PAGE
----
Sir Felix Carbury

The Way We Live Now

Sir Felix Carbury
Matthew MacFadyen

Assets: his mother's purse and several thousand pounds worth of probably worthless gambling IOU's from his club chums the Hon. Dolly Longestaffe, Lord Nidderdale and the Hon. Miles Grendall.

Prospects: an absolute fortune, if he can sober up in time to elope with the richest heiress in London.

Felix is useless, spoilt, lazy, capricious and selfish, but, to the ladies at least, he can be funny, attractive and charming. He is also, after Melmotte, the biggest con artist -- especially when it comes to women. The women he uses -- innocently or otherwise -- include his mother Lady Carbury, his sister Hetta, and his two lovers, Melmotte's daughter Marie and country girl Ruby Ruggles.

Andrew Davies comments: "Felix Carbury is so pathetic, yet very attractive to women. He's utterly contemptible really, and he's my favorite character."

Matthew MacFadyen, who was nominated RTS Best Actor for the BBC/Deep Indigo production of Warriors, admits that his character -- a member of an aristocratic Victorian "brat pack" -- did call for some serious and pleasurable research.

The profligate waster Felix spends the night hours at his club, the Beargarden just off St. James', gambling and drinking. Daylight hours are for bed or hunting.

"There are four characters who spend most of their time in the Beargarden Club," says MacFadyen, seen most recently in three very different roles, the Scouser squaddie Private James in Warriors, the lead role of Daniel in BBC Two's Perfect Strangers, and as the battle-scarred naval officer in Michael Apted's Enigma.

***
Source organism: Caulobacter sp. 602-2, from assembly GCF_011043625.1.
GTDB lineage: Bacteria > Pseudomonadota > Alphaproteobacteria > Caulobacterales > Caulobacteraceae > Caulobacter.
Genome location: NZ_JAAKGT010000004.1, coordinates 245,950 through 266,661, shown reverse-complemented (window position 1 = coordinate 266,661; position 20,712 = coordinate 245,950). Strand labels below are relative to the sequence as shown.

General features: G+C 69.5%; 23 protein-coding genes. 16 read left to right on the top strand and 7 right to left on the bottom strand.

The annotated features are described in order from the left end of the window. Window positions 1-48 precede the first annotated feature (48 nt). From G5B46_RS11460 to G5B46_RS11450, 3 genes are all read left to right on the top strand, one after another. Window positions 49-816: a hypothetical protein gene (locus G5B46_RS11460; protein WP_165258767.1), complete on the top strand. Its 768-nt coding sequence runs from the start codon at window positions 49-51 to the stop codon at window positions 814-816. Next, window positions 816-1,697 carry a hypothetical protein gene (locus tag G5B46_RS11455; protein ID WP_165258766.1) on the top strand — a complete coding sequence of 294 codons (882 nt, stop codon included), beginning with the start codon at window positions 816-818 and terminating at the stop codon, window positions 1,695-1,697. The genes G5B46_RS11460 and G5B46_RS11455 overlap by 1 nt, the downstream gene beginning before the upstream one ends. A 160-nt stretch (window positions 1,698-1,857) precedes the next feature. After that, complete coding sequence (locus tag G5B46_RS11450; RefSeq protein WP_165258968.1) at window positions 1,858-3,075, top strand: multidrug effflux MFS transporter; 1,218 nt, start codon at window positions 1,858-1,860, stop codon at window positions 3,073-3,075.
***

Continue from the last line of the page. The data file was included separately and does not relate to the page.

So, MacFadyen and fellow actors Richard Cant (Dolly Longestaffe), Stuart McQuarrie (Lord Nidderdale) and Angus Wright (Miles Grendall) quite often found themselves at their own drinking hole. "I made great friends with Richard, Stuart and Angus. We had a lot of fun over a few glasses of wine, but you kind of felt it was okay because it was research. I'm not sure I could enjoy that sort of Victorian club life for real -- you'd certainly have no liver by the end of it." They were joined one evening by a professional poker player to show them how to deal, shuffle and so on, and a magician to demonstrate the art of slipping cards up their sleeves.

MacFadyen, whose mother trained as a drama teacher and whose father was involved in directing amateur drama, was trained at RADA. His recent theatre credits include Howard Davies' Battle Royal (National/ RSC), Declan Donnellan's School for Scandal (Barbican) and The Duchess of Malfi (West End, New York and international RSC tour). His films include Paul McGuigan's Sacrifice and Ben Elton's Maybe Baby. Other television includes the role of Hareton Earnshaw in Wuthering Heights.